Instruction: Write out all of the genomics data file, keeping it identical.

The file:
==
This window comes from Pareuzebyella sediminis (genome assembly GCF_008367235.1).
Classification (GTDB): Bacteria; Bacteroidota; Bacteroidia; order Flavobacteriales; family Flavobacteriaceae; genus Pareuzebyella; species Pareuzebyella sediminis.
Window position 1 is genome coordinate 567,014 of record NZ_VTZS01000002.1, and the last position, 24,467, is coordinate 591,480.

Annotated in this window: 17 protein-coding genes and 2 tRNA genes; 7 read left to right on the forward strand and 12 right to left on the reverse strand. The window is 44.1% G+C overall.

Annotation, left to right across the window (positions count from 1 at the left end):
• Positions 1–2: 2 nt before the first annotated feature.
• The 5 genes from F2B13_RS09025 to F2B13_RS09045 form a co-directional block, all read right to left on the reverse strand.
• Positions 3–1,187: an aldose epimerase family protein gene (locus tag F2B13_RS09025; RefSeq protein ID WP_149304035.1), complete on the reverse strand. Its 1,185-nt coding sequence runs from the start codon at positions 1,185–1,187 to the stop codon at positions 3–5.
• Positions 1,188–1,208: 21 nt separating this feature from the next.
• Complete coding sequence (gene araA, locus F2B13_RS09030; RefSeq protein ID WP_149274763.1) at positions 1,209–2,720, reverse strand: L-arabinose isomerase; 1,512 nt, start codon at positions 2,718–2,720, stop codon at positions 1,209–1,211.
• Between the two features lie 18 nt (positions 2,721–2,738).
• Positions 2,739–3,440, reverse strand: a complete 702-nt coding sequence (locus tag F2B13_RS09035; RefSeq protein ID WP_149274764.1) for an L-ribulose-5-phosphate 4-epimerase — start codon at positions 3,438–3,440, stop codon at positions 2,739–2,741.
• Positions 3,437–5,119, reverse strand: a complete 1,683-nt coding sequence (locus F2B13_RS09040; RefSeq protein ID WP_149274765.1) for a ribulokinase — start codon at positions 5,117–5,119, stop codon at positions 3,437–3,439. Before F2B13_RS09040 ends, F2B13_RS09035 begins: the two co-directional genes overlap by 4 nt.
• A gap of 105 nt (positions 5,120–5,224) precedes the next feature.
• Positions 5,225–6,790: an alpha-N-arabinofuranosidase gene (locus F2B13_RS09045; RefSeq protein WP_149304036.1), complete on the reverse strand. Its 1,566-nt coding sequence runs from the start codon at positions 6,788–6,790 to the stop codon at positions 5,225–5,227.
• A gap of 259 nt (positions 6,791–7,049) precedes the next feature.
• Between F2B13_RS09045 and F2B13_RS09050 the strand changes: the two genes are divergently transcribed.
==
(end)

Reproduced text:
This window comes from Pareuzebyella sediminis (genome assembly GCF_008367235.1).
Classification (GTDB): Bacteria; Bacteroidota; Bacteroidia; order Flavobacteriales; family Flavobacteriaceae; genus Pareuzebyella; species Pareuzebyella sediminis.
Window position 1 is genome coordinate 567,014 of record NZ_VTZS01000002.1, and the last position, 24,467, is coordinate 591,480.

Annotated in this window: 17 protein-coding genes and 2 tRNA genes; 7 read left to right on the forward strand and 12 right to left on the reverse strand. The window is 44.1% G+C overall.

Annotation, left to right across the window (positions count from 1 at the left end):
• Positions 1–2: 2 nt before the first annotated feature.
• The 5 genes from F2B13_RS09025 to F2B13_RS09045 form a co-directional block, all read right to left on the reverse strand.
• Positions 3–1,187: an aldose epimerase family protein gene (locus tag F2B13_RS09025; RefSeq protein ID WP_149304035.1), complete on the reverse strand. Its 1,185-nt coding sequence runs from the start codon at positions 1,185–1,187 to the stop codon at positions 3–5.
• Positions 1,188–1,208: 21 nt separating this feature from the next.
• Complete coding sequence (gene araA, locus F2B13_RS09030; RefSeq protein ID WP_149274763.1) at positions 1,209–2,720, reverse strand: L-arabinose isomerase; 1,512 nt, start codon at positions 2,718–2,720, stop codon at positions 1,209–1,211.
• Between the two features lie 18 nt (positions 2,721–2,738).
• Positions 2,739–3,440, reverse strand: a complete 702-nt coding sequence (locus tag F2B13_RS09035; RefSeq protein ID WP_149274764.1) for an L-ribulose-5-phosphate 4-epimerase — start codon at positions 3,438–3,440, stop codon at positions 2,739–2,741.
• Positions 3,437–5,119, reverse strand: a complete 1,683-nt coding sequence (locus F2B13_RS09040; RefSeq protein ID WP_149274765.1) for a ribulokinase — start codon at positions 5,117–5,119, stop codon at positions 3,437–3,439. Before F2B13_RS09040 ends, F2B13_RS09035 begins: the two co-directional genes overlap by 4 nt.
• A gap of 105 nt (positions 5,120–5,224) precedes the next feature.
• Positions 5,225–6,790: an alpha-N-arabinofuranosidase gene (locus F2B13_RS09045; RefSeq protein WP_149304036.1), complete on the reverse strand. Its 1,566-nt coding sequence runs from the start codon at positions 6,788–6,790 to the stop codon at positions 5,225–5,227.
• A gap of 259 nt (positions 6,791–7,049) precedes the next feature.
• Between F2B13_RS09045 and F2B13_RS09050 the strand changes: the two genes are divergently transcribed.